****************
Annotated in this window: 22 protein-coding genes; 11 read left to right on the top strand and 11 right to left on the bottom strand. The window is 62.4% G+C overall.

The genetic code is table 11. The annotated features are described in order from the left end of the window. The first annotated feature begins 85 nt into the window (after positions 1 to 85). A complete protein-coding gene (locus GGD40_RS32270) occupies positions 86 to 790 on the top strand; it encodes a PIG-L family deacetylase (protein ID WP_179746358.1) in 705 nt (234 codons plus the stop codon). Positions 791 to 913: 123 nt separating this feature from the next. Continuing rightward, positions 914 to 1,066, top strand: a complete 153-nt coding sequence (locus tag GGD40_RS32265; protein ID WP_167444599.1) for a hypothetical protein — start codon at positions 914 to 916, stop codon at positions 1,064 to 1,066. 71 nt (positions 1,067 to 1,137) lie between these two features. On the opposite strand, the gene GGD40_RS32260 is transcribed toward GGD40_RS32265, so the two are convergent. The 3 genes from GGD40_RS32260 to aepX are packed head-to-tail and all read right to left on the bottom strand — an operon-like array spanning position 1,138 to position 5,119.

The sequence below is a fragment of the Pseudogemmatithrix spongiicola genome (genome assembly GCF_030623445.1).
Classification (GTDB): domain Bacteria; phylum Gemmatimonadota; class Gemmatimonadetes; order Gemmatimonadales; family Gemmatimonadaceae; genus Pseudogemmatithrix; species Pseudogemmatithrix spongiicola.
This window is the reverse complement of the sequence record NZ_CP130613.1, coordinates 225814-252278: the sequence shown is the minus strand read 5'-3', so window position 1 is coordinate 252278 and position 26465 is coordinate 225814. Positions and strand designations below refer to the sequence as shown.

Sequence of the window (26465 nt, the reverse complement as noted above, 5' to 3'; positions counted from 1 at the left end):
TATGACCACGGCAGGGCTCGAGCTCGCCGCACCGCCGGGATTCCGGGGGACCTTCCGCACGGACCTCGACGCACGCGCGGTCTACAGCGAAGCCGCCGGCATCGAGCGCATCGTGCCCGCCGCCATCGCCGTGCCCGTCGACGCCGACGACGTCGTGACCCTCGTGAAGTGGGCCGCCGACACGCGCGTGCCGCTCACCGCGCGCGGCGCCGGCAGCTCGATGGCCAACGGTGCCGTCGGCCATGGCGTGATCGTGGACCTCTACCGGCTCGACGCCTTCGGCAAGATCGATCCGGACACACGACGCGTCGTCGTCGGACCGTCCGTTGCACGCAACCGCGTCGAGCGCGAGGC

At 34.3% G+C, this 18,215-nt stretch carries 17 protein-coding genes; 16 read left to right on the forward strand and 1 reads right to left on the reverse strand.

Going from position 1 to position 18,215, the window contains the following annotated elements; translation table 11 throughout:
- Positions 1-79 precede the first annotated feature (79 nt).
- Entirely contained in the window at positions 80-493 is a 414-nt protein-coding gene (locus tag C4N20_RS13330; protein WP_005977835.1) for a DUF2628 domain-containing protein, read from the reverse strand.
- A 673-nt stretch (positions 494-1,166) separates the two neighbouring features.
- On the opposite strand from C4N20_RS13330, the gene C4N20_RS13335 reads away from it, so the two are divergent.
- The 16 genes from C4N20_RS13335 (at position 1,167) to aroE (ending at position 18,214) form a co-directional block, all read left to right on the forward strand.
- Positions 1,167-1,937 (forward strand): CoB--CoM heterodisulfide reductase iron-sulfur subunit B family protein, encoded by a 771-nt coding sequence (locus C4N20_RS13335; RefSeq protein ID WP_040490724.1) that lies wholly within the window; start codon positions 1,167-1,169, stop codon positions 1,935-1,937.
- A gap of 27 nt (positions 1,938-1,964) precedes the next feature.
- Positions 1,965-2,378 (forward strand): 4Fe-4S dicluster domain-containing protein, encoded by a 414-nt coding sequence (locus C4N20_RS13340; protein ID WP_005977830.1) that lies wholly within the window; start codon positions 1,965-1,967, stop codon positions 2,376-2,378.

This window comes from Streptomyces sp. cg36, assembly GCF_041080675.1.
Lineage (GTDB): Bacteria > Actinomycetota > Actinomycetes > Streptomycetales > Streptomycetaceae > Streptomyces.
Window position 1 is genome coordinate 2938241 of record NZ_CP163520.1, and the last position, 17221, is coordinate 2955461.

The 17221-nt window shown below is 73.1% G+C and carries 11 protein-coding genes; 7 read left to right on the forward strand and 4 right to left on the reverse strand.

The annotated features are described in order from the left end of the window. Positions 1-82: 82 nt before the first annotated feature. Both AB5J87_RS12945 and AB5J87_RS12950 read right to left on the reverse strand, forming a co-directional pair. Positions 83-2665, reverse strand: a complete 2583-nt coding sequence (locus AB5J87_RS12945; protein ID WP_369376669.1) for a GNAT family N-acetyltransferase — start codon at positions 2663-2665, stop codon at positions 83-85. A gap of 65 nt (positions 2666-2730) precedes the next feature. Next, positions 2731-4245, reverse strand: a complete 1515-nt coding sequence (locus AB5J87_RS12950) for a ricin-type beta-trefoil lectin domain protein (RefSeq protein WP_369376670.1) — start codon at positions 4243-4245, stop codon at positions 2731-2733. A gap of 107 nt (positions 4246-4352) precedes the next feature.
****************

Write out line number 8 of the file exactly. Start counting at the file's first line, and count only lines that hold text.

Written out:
At 34.3% G+C, this 18,215-nt stretch carries 17 protein-coding genes; 16 read left to right on the forward strand and 1 reads right to left on the reverse strand.